You Can Protect Some Or All Of Your Property When You File For Bankruptcy In Illinois
by Richard Fonfrias,
J.D. Chicago’s Financial Rescue &
Fonfrias Law Group, LLC
Depending on which type of bankruptcy you file, you can protect some or all of your property in Illinois.
Under Chapter 7 Bankruptcy, the trustee sells your nonexempt (not protected) property and pays your creditors with the funds he collects from the sale.
Under Chapter 13 Bankruptcy, the trustee does not sell any of your property. Instead, you keep your assets and set up a repayment plan of between three and five years to pay your creditors.
Illinois Requires That You Use State Bankruptcy Exemptions
If married couples file a joint bankruptcy, then they get to double the exemption amount if both of them own part of the asset.
FAQs Regarding Exemptions
Do I get to keep the exempt assets that I claim? Not necessarily. In most cases, you get to keep exempt property that you need to work at your job and in your household. This includes your tools, computer, home furnishings, clothing, and a modest equity in a vehicle. You must list your exemptions on Schedule C and file it with your bankruptcy paperwork.
Does someone look over my exemptions? Yes. The bankruptcy trustee — the court-appointed person assigned to your case — reviews your Schedule C to make sure you correctly listed your exemptions. If the trustee does not agree with your list of exemptions, he or she will try to work through the list with you to reach a new solution. If that doesn’t work, the trustee will file an objection in court and leave the decision as to whether the property is protected up to the bankruptcy judge.
What happens if I make an error? Most trustees won’t object unless you’re trying to get away with something. Instead, they’ll try to work out the matter with you first. If a trustee finds a small exemption problem, the trustee will likely call you to resolve the matter casually.
You should try not to falsify your bankruptcy forms. Bankruptcy fraud is punishable with a fine of up to $250,000, 20 years behind bars, or both.
Illinois State Bankruptcy Exemptions
You can protect equity in your home up to $15,000. This includes a farm, mobile home, condominium, cooperative, or a lot with buildings. This includes proceeds from the sale of a homestead for up to one year. If you own your home as tenants by the entirety, you may be able to protect more equity.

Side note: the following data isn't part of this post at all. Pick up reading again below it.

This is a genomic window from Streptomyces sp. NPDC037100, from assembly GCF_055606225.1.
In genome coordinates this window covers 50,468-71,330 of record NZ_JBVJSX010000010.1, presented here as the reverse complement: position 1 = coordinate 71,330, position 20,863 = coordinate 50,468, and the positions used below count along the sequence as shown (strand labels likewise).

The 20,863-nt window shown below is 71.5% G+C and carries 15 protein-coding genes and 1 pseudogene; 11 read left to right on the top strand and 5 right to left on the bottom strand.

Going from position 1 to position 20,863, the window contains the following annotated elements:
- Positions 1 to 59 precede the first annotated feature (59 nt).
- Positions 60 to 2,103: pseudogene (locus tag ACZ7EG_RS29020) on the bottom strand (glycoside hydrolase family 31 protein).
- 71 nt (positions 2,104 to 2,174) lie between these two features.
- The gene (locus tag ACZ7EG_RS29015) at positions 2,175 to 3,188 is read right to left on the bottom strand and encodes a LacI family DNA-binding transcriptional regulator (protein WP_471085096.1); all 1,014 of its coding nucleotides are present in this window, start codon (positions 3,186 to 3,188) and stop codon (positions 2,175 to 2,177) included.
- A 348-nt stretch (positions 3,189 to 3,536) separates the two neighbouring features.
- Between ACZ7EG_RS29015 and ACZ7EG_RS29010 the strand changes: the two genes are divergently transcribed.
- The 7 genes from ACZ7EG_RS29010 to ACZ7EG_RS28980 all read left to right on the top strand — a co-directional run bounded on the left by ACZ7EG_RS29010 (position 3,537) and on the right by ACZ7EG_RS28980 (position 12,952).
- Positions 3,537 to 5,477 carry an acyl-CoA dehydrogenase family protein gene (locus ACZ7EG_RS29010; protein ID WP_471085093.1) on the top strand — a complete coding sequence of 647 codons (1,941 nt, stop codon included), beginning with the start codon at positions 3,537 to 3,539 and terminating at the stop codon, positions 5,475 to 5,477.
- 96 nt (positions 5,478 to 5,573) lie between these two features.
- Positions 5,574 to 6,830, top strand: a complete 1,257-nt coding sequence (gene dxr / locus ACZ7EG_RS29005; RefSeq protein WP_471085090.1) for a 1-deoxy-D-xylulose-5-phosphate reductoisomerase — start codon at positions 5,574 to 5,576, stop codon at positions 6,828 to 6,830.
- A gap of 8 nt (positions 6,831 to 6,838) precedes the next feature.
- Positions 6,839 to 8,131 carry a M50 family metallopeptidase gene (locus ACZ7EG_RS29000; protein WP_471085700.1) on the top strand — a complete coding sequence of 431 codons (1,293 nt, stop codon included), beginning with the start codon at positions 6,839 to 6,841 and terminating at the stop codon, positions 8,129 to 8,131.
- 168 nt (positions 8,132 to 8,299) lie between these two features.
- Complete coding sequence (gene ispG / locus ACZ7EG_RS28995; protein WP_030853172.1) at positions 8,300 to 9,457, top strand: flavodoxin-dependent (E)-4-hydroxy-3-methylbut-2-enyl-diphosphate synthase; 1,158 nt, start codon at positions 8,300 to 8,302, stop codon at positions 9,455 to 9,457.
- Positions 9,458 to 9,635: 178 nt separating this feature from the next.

Motor Vehicle Exemption
You can protect equity in one motor vehicle up to $2,400.
You can keep other personal property (not real estate) not covered elsewhere with an added $4,000 wildcard exemption.
Alimony, Support, and Maintenance
You can protect an amount reasonably needed for support.
Cemeteries and Burial Funds
You can protect pre-need cemetery sales and future care funds.
Negligence or Torts
You can protect money paid to you for the wrongful death of a dependent to the extent reasonably necessary for your support. In addition, you can protect a personal injury award up to $15,000.
Crime Victim Compensation
You can protect all of an award for crime compensation.
Franchise, Permit, and License Interests
You can protect your liquor permit.
Fraternal Benefit Society Benefits
All fraternal society benefits are exempt.
You can exempt all life insurance, annuity proceeds, or cash value if the heir is the insured’s child, parent, spouse, or another dependent.
You can exempt all life insurance proceeds to a spouse or dependent of a filer to the extent needed for support.
You can exempt all health, disability, or unemployment benefits.
Illinois’ Uniform Partnership Act exempts a partner’s interest in specific property.
Pension and Retirement Benefits
You can exempt pensions for various employees, including police; General Assembly; firefighters; municipal employees; city, county, and state employees; laborer and retirement board employees; park employees; sanitary district employees; state university employees; teachers; judges; correctional employees; and public library employees. You can also exempt qualified retirement accounts.
You can protect the following personal property: necessary wearing apparel; bible and school books; family pictures; professionally prescribed health aids; title to any a watercraft over 12 feet long; prepaid tuition trust fund; Illinois College Savings Pool accounts invested more than one year before filing if below federal gift tax limit, or two years before filing if above.
You can protect all not-yet-received public assistance, including the earned income tax credit and child tax credit.
You can protect $1,500 in all tools of your trade, including professional books. You can also protect National Guard uniforms and guns.
You can protect all unemployment compensation except for certain child support claims.
You can protect the following amount of your wages: 85% of your gross earnings or 45 times the federal minimum hourly wage per week, whichever is greater.
You can protect all workers compensation, including claims and awards for occupational diseases.
You can protect all veteran’s benefits.
Please Note: Illinois adjusts the amounts of its exemptions occasionally, so to make sure you have the latest figures, please call me.